No, the creation of the Silmarils would not have marred the Two Trees in this way. The light of the trees is not a limited resource, and pieces of the trees continued to radiate eternally even after they were separated from the trees themselves. From the dew that dripped from the white tree Telperion, Varda made the stars that gave Middle-Earth its first lasting light since the fall of the Lamps. Even after the Two Trees were killed by Morgoth and Ungoliant, a single flower from Telperion and a fruit from Laurelin were still eternally alight and could be set in the sky as the sun and the moon. However, these secondary lights, although never diminishing, were qualitatively inferior to the direct illumination of the Two Trees.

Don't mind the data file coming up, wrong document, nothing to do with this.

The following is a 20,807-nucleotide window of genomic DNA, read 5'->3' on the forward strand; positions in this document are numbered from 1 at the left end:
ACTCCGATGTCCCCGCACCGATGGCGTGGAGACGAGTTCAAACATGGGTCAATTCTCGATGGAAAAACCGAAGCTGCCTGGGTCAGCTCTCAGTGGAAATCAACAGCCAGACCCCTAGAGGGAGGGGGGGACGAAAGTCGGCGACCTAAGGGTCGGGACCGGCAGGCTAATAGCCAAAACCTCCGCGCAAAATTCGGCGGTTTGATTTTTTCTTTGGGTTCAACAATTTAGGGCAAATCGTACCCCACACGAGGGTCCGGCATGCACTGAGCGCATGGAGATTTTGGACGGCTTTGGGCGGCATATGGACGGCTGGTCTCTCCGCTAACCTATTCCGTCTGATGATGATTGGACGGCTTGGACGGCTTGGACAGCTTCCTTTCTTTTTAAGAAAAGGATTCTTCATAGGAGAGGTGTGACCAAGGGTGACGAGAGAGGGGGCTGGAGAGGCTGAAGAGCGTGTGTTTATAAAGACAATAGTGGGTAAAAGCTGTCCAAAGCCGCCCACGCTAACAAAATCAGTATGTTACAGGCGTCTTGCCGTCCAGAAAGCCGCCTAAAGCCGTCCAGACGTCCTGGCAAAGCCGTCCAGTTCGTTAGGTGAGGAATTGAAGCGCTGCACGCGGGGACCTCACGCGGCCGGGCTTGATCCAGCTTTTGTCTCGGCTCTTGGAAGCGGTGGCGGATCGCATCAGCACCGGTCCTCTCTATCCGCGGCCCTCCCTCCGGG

What was remarkable about the Silmarils was that they preserved the ever-glowing light of the Two Trees with all its original qualities undiluted. (How Fëanor managed to accomplish this, he refused to say.) In fact, rather than diminishing the original Two Trees, the Silmarils preserved their light so that the trees can eventually be recreated. The form of the trees could be recreated by Yavanna, as she made Galathilion, as a copy of Telperion, but the copy that cast no light; the light of the Two Trees could not be recreated, even from the moon and sun. However, after the Dagor Dagorath (the final "Battle of Battles" against Morgoth), when the three gems are recovered from the sky, sea, and earth, Fëanor will repent his crimes and, released from the Halls of Mandos, he will finally reveal how the Silmarils were made. With this knowledge, the gems may be broken open, to reveal the pure light of the Two Trees stored within, and with this light, the Two Trees may be recreated with all their original brilliance.